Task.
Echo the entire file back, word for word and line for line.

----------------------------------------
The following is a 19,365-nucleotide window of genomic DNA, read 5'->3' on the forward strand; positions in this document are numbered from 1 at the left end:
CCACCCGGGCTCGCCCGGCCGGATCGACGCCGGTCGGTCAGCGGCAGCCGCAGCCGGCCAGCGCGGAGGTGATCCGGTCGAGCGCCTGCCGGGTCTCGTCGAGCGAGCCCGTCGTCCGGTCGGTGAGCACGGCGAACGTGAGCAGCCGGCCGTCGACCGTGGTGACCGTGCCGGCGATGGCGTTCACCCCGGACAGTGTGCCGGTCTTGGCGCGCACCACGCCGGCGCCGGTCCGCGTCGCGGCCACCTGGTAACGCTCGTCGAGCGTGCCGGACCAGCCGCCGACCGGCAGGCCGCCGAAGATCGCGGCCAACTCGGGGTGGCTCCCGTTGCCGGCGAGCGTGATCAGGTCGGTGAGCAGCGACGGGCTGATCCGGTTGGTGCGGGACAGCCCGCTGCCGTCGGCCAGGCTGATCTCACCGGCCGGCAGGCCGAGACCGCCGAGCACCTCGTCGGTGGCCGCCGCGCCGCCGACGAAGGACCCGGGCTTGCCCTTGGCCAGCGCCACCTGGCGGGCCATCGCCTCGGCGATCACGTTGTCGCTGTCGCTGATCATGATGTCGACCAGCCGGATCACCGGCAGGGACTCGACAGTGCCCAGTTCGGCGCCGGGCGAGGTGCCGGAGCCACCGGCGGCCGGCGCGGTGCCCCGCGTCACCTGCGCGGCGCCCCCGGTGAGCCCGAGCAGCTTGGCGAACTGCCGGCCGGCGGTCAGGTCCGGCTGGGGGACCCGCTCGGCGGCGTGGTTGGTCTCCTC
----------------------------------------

The following is a 19,365-nucleotide window of genomic DNA, read 5'->3' on the forward strand; positions in this document are numbered from 1 at the left end:
CCACCCGGGCTCGCCCGGCCGGATCGACGCCGGTCGGTCAGCGGCAGCCGCAGCCGGCCAGCGCGGAGGTGATCCGGTCGAGCGCCTGCCGGGTCTCGTCGAGCGAGCCCGTCGTCCGGTCGGTGAGCACGGCGAACGTGAGCAGCCGGCCGTCGACCGTGGTGACCGTGCCGGCGATGGCGTTCACCCCGGACAGTGTGCCGGTCTTGGCGCGCACCACGCCGGCGCCGGTCCGCGTCGCGGCCACCTGGTAACGCTCGTCGAGCGTGCCGGACCAGCCGCCGACCGGCAGGCCGCCGAAGATCGCGGCCAACTCGGGGTGGCTCCCGTTGCCGGCGAGCGTGATCAGGTCGGTGAGCAGCGACGGGCTGATCCGGTTGGTGCGGGACAGCCCGCTGCCGTCGGCCAGGCTGATCTCACCGGCCGGCAGGCCGAGACCGCCGAGCACCTCGTCGGTGGCCGCCGCGCCGCCGACGAAGGACCCGGGCTTGCCCTTGGCCAGCGCCACCTGGCGGGCCATCGCCTCGGCGATCACGTTGTCGCTGTCGCTGATCATGATGTCGACCAGCCGGATCACCGGCAGGGACTCGACAGTGCCCAGTTCGGCGCCGGGCGAGGTGCCGGAGCCACCGGCGGCCGGCGCGGTGCCCCGCGTCACCTGCGCGGCGCCCCCGGTGAGCCCGAGCAGCTTGGCGAACTGCCGGCCGGCGGTCAGGTCCGGCTGGGGGACCCGCTCGGCGGCGTGGTTGGTCTCCTC